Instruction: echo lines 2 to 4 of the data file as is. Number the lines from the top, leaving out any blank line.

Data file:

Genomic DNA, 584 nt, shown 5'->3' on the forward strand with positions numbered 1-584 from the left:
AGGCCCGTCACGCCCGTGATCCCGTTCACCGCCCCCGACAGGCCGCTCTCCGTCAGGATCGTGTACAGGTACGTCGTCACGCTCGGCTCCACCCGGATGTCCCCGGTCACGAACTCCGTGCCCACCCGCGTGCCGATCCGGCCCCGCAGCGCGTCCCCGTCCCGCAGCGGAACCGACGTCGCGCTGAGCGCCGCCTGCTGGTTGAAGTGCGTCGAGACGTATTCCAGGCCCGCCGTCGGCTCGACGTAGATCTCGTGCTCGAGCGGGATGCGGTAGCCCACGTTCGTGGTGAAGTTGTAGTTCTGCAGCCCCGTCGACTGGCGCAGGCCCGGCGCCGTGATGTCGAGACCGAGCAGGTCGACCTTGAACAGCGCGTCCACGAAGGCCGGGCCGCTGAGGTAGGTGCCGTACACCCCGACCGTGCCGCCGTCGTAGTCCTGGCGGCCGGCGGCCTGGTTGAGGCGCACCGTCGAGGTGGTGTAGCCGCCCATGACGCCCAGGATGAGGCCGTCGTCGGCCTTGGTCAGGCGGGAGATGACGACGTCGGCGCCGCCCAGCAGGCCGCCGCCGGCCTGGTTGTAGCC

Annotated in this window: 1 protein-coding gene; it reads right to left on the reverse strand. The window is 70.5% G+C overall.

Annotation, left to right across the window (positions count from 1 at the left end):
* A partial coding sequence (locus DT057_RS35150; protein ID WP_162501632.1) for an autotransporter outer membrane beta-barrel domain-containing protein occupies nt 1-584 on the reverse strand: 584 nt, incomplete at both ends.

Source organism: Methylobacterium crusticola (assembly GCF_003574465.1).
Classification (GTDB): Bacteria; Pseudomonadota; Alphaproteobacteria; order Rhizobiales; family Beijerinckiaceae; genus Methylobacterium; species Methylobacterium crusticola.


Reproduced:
AGGCCCGTCACGCCCGTGATCCCGTTCACCGCCCCCGACAGGCCGCTCTCCGTCAGGATCGTGTACAGGTACGTCGTCACGCTCGGCTCCACCCGGATGTCCCCGGTCACGAACTCCGTGCCCACCCGCGTGCCGATCCGGCCCCGCAGCGCGTCCCCGTCCCGCAGCGGAACCGACGTCGCGCTGAGCGCCGCCTGCTGGTTGAAGTGCGTCGAGACGTATTCCAGGCCCGCCGTCGGCTCGACGTAGATCTCGTGCTCGAGCGGGATGCGGTAGCCCACGTTCGTGGTGAAGTTGTAGTTCTGCAGCCCCGTCGACTGGCGCAGGCCCGGCGCCGTGATGTCGAGACCGAGCAGGTCGACCTTGAACAGCGCGTCCACGAAGGCCGGGCCGCTGAGGTAGGTGCCGTACACCCCGACCGTGCCGCCGTCGTAGTCCTGGCGGCCGGCGGCCTGGTTGAGGCGCACCGTCGAGGTGGTGTAGCCGCCCATGACGCCCAGGATGAGGCCGTCGTCGGCCTTGGTCAGGCGGGAGATGACGACGTCGGCGCCGCCCAGCAGGCCGCCGCCGGCCTGGTTGTAGCC

Annotated in this window: 1 protein-coding gene; it reads right to left on the reverse strand. The window is 70.5% G+C overall.

Annotation, left to right across the window (positions count from 1 at the left end):